A: No, it was ice skating. There was a little ice skating rink—not in the country, I grew up in a very small country town, but when I went to high school I moved to the city and we had a skating rink. And I was terrible. I mean, I went around in circles, I certainly wasn’t doing, you know, six quads, there was none of that.
But I loved skating around the rink, and we had a jukebox and we would put music on it and you’d put on your favourite song, and I’ll tell you what: when your favourite song’s on and you’re ice skating, you feel like you’ve got wings, you know?
Q: To you, what was special about Virtue and Moir’s performance? Was there something about it that made you say, “They really got what I was going for”?
A: Not judging anyone else, but their relationship—their stage relationship, I have no idea what it is really like—but their emotional relationship that they dance on ice is truly romantic. I don’t know whether it is or not—in Casablanca, the relationship between Ingrid Bergman and Humphrey Bogart on screen is one of the greatest emotional romances of all time and they didn’t like each other very much at all. Maybe they are close, I don’t know.
But like passionate love affairs, they’ve got a life and death. The people involved in those passionate love affairs are clinging onto each other through seemingly impossible circumstances. Moulin Rouge! is about an impossible love, that’s what it’s about: it’s about a love between a romantic poet and a courtesan, and that love shouldn’t really take place. As Harry Zidler says in the movie, “we’re creatures of the underworld, we can’t afford to love.” She’s not supposed to love romantically, she’s supposed to love for money. That makes the relationship desperate and dramatic and living on the razor’s edge, and I think Scott and Tessa convey that in their performance, and therefore it’s truly compelling in an operatic manner.
Q: What do you make of people’s hunger to see them together as a romantic couple in real life, off the ice?
A: The desire is natural—and the reality is between them. They can be great performing partners, we’ve seen it many many times—and then the reality on ice is exalted. What really matters is the story they play out on ice and that you believe them. On ice, there’s no question they’re together. Off ice, it’s between them.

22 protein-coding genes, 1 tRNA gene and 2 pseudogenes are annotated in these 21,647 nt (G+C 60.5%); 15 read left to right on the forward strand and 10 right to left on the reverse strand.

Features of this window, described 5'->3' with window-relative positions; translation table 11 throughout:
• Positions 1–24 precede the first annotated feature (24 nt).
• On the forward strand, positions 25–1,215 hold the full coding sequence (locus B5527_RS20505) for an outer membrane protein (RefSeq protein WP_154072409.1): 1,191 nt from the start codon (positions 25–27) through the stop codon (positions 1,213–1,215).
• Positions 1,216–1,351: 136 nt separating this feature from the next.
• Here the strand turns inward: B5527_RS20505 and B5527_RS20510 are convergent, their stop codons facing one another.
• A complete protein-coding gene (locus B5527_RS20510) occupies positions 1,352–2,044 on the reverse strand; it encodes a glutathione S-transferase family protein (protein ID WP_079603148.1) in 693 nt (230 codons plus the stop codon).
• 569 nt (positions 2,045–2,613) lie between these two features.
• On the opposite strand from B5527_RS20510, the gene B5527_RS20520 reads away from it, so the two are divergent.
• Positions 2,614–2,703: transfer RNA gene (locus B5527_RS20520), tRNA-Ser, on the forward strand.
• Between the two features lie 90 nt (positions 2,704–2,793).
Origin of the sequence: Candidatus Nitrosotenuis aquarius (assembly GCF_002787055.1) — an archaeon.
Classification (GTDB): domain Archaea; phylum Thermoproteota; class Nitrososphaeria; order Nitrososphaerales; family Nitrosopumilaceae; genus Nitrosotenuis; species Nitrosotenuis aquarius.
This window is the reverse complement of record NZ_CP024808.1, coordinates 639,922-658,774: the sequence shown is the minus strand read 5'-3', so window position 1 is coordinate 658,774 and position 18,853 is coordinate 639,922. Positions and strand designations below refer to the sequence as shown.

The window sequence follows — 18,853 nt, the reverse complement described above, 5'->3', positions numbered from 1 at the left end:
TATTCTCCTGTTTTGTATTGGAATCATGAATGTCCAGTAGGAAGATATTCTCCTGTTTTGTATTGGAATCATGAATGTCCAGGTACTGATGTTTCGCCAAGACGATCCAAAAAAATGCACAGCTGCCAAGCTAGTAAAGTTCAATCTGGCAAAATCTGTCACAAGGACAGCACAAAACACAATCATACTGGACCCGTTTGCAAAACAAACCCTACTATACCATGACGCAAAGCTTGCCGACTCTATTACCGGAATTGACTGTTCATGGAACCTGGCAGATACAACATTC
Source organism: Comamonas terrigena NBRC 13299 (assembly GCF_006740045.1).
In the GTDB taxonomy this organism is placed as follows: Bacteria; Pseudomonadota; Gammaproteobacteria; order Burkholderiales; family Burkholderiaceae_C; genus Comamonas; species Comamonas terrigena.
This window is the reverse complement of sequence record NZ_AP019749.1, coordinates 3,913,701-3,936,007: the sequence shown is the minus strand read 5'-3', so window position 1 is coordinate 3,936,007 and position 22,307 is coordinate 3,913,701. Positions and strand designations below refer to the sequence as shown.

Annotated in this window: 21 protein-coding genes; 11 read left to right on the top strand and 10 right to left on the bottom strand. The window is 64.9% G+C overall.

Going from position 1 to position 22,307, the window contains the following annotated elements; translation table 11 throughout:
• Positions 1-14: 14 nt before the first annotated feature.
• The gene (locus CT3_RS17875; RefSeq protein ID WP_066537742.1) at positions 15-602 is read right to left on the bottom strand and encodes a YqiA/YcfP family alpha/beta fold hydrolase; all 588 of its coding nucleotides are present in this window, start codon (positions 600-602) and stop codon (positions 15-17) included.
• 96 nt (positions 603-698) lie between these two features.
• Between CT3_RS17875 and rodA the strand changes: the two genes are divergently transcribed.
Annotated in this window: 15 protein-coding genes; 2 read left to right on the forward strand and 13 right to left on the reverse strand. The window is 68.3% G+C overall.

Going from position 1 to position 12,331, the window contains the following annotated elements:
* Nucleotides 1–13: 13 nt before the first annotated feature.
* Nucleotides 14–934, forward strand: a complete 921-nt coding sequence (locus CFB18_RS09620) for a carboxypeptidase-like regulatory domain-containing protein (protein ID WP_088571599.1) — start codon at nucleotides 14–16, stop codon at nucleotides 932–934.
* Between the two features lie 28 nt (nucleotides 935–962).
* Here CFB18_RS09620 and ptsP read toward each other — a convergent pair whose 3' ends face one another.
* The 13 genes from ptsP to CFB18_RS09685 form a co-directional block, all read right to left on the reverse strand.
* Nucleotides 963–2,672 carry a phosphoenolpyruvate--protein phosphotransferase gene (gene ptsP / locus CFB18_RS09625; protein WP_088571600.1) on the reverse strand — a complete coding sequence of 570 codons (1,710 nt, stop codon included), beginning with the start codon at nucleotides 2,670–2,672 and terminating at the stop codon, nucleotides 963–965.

Q: Musicals are having a moment right now, from the success of The Greatest Showman to the ongoing adoration for Hamilton. The reminder of the popularity of Moulin Rouge! feels like a part of that.
A: When I did Moulin Rouge! 17 years ago, I had to go to war to get that made. People were just like, “the musical just won’t ever be popular in Hollywood.” Beauty and the Beast, whatever your take on that movie last year, it almost equalled Star Wars: The Last Jedi in the box-office take. They’re actually an incredibly viable proposition. And because of ice dancing, Moulin Rouge! came back on the iTunes charts at number 13.
Q: That must feel vindicating, in a way.
A: Everything I’ve made has always been divisive. So what happens to me is that I just try to make sure they’re not clubbed to death by commentators when they’re born. They’re literally like children—as long as they get through birth, they tend to grow up and have a life. They’re for the audience and not for me in the end. I grew up on really serious French new-wave movies, but I loved musicals because we had a very cheap cinema growing up. So I always thought, of course the musical was going to come back, we just have to find a way of coding it for this time and this place. So I got to kick the door in—but really, what’s exciting now is: who’s going to come along to move the musical form in a different and fresh way?